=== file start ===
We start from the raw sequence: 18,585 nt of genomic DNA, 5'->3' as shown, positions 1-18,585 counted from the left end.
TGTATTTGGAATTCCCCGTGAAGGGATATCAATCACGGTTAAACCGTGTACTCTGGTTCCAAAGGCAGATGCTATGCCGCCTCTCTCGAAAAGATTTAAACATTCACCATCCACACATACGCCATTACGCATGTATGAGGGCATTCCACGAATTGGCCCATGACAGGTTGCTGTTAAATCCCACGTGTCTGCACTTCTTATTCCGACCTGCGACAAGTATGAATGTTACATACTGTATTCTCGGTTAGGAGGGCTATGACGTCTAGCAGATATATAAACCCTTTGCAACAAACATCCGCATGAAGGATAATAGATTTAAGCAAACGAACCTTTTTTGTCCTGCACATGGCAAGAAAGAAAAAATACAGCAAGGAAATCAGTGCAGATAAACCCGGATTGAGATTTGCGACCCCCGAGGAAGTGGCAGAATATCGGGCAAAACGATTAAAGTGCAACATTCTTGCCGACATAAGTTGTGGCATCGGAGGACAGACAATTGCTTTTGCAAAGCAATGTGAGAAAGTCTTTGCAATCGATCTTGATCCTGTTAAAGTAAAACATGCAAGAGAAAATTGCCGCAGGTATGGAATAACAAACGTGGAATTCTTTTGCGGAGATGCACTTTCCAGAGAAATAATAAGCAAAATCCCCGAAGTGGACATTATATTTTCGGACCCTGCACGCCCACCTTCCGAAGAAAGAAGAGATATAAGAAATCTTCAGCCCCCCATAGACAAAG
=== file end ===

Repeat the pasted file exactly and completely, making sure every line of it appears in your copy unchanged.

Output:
We start from the raw sequence: 18,585 nt of genomic DNA, 5'->3' as shown, positions 1-18,585 counted from the left end.
TGTATTTGGAATTCCCCGTGAAGGGATATCAATCACGGTTAAACCGTGTACTCTGGTTCCAAAGGCAGATGCTATGCCGCCTCTCTCGAAAAGATTTAAACATTCACCATCCACACATACGCCATTACGCATGTATGAGGGCATTCCACGAATTGGCCCATGACAGGTTGCTGTTAAATCCCACGTGTCTGCACTTCTTATTCCGACCTGCGACAAGTATGAATGTTACATACTGTATTCTCGGTTAGGAGGGCTATGACGTCTAGCAGATATATAAACCCTTTGCAACAAACATCCGCATGAAGGATAATAGATTTAAGCAAACGAACCTTTTTTGTCCTGCACATGGCAAGAAAGAAAAAATACAGCAAGGAAATCAGTGCAGATAAACCCGGATTGAGATTTGCGACCCCCGAGGAAGTGGCAGAATATCGGGCAAAACGATTAAAGTGCAACATTCTTGCCGACATAAGTTGTGGCATCGGAGGACAGACAATTGCTTTTGCAAAGCAATGTGAGAAAGTCTTTGCAATCGATCTTGATCCTGTTAAAGTAAAACATGCAAGAGAAAATTGCCGCAGGTATGGAATAACAAACGTGGAATTCTTTTGCGGAGATGCACTTTCCAGAGAAATAATAAGCAAAATCCCCGAAGTGGACATTATATTTTCGGACCCTGCACGCCCACCTTCCGAAGAAAGAAGAGATATAAGAAATCTTCAGCCCCCCATAGACAAAG